Reading “We Shall Write Love Poems Again”


Dinah Roma is the author of three award-winning poetry collections, A Feast of Origins (UST, 2004), winner of the National Book Award for Poetry in English, Geographies of Light (UST, 2011), and Naming the Ruins (2014, Vagabond Press Sydney).

The inner need is built up of three mystical elements (1) Every artist, as, a creator, has something in him which calls for expression (this is the element of personality). (2) Every artist, as child of his age, is impelled to express the spirit of his age (this is the element of style) dictated by the period and particular country to which the artist belongs (it is doubtful how long the latter distinction will continue to exist). (3) Every artist, as a servant of art, has to help the cause of art (this is the element of pure artistry, which is constant in all ages and among all nationalities).” Wassily Kandinsky, in Concerning the Spiritual in Art

Dinah Roma’s new poetry collection scales all three of the ‘mystical elements’ of composition. The title of this Four-Part amalgamation of lyrical expositions seem paradoxical. Part one lets the reader into the grim violence etched in national memory and recalled in particular images of ongoing violations of human rights. There’s that danger that one could get numbed by the sheer bombardment of everyday news of gory killings both casual and intended. But this poet will not let us turn our backs away nor forget. The poems disturb us in our comfortable numbness as we watch these things on our screens like they are mere spectacles. Each structure is a performance of a forceful breach of life, engaging us to watch closely, repeatedly, and to go back in history. There is so much at stake not just for the ‘men and women, who wage war against the world’ but for everybody who’s a citizen of this country. The state of the nation is bleak and writing love poems may just have to wait in favor of the prophetic call to ‘See what they see. Until enough is enough. And learn.”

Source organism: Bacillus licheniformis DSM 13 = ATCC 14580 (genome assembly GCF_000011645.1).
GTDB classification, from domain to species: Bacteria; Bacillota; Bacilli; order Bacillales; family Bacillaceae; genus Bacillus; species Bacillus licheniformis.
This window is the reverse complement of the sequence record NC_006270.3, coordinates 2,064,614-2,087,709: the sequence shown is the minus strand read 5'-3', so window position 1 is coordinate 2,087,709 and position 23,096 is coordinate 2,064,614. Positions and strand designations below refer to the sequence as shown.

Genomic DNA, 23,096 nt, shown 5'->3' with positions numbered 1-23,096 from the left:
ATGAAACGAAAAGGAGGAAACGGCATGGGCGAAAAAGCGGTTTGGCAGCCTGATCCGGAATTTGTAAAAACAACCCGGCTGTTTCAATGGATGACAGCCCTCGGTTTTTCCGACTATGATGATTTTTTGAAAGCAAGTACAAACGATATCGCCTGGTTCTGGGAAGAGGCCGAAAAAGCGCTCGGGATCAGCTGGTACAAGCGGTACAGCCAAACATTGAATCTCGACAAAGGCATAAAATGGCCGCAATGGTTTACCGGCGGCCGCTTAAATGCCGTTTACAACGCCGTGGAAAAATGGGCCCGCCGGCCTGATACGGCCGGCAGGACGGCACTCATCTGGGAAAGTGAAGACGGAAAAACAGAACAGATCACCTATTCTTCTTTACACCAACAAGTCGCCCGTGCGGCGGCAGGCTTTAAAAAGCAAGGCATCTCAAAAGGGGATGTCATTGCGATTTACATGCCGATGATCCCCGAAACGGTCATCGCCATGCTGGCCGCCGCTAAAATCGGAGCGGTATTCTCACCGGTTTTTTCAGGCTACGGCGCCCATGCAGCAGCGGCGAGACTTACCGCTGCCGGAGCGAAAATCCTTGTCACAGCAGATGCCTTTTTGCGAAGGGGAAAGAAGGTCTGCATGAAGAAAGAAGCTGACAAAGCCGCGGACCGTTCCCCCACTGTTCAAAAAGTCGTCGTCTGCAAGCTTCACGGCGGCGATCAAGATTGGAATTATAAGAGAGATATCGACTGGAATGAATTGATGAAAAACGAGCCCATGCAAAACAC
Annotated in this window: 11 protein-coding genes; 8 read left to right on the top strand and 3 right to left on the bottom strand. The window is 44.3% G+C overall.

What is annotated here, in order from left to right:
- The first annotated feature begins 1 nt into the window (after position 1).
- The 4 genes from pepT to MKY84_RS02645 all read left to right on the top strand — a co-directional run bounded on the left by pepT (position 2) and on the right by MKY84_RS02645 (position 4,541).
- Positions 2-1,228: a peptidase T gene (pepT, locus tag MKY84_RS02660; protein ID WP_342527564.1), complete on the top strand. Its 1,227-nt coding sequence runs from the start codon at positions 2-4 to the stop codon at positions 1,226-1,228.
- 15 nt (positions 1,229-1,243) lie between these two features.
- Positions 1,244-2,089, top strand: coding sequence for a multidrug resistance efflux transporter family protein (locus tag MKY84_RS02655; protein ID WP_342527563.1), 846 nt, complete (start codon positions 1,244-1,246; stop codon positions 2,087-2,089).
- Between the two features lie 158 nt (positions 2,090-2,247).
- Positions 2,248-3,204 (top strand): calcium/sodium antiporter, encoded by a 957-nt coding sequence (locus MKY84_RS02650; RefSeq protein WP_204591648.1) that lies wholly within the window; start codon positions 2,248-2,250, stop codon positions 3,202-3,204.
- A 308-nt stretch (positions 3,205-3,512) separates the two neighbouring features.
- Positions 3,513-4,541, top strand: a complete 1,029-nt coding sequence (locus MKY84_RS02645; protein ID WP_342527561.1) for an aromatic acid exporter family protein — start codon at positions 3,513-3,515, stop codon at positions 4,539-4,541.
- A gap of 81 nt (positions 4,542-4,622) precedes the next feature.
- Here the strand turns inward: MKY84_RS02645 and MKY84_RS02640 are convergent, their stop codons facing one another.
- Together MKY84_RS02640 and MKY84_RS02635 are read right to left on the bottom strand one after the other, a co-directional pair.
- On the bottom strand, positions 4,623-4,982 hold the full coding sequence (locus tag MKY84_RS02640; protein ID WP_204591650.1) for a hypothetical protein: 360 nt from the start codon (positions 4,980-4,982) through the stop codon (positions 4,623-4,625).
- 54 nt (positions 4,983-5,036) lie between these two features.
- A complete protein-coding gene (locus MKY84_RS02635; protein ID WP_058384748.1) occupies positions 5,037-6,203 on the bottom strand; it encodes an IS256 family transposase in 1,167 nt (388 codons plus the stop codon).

The poet’s personal style is most evident in the songs collected under Parts 2 and 3. Singing life as it happens, recording intimate images of loves as more paradoxes evolve within the dynamics of family relations, friendships, in connections with things and particular places.


This is the song of the mortal heart.

Its compass says Leave now

to where the choices promise

no destination. It will show

you sign posts and footholds

that will tempt you to rest

from the many warfare.

You shall call it by many names

as virtues hold many rhythms:

hope, love, trust, faith.

Let none of these convince

you to stop. Let the altars

by the wayside do what they need

to do for travelers. Offer

what you can offer. But don’t

pray to find the way.

By the Bay Gardens


It could only happen in gardens.

Confessions that tear at the full marrow

of our lives. Intimacies ruptured,

the solitude we guard in our core

alters in our daily attempts at virtue.

How hard it is to speak, how little

suddenly is left of us. Against the day’s zenith,

there is no denial. Only this vintage wine

that laces our tongues with surrender

among these green sunken meadows,

watered constantly for display. Patterns

winnowed for perfection. Our memory

of green woken again to the flora

that attend our age and vocation.

From temperate to tropical, encased

in tempered glasses, flown into cities

manicured to discipline, these blossoms

raging for the open fields.

In Part 4, the collection begins with a seeming impasse in poetry's servanthood of art, about which, the poet casts her doubts:

“I used to think we poets owe

the world beauty. Wizard of words,

I trouble them for the possible.


Until I learned love poems

do not bleed for broken hearts.”

                                                We Shall Write Love Poems Again

And although sometimes, when staring at the spectacular and there’s a chance that one will miss seeing what only the heart can see,

“in time and space, remnants of stories that engulf

in each shift of bright and dark, gifts to poets all

bestowed by the lesson from sorcerer or sage

coming upon a celestial map here on earth

revealing the secret of what it is to stand still,

sharpen one’s vision against the dark,

while our metaphors constellate

into the wide circumference

of the universe.”


It is art which allows the poet to affirm life. More realistically however, even with the prospect of writing love poems again, the heart is deeply attuned to being that is shaped by personal struggles. As a lifetime of enchantment with myths, legends and classical lore has so enriched the poet’s calling as an artist and Dinah Roma writes:

“I owed to neither time nor experience, I do not know.

I moved on from the program licensed to read

meanings out of texts. Through decades of deaths

I had come close to smelling the moment the body


expires. I had come close to grasping the rancor

of weakness and confusion, loss and lust woven

into the wide fabric of galaxies. Andromeda

or the willingness to make sense of nothingness.”

                                                Rereading “Distance to Andromeda”

Dinah Roma received the Gawad Pambansang Alagad Ni Francisco Balagtas for Poetry in English: A Lifetime Achievement Award for her contribution to Philippine Literature.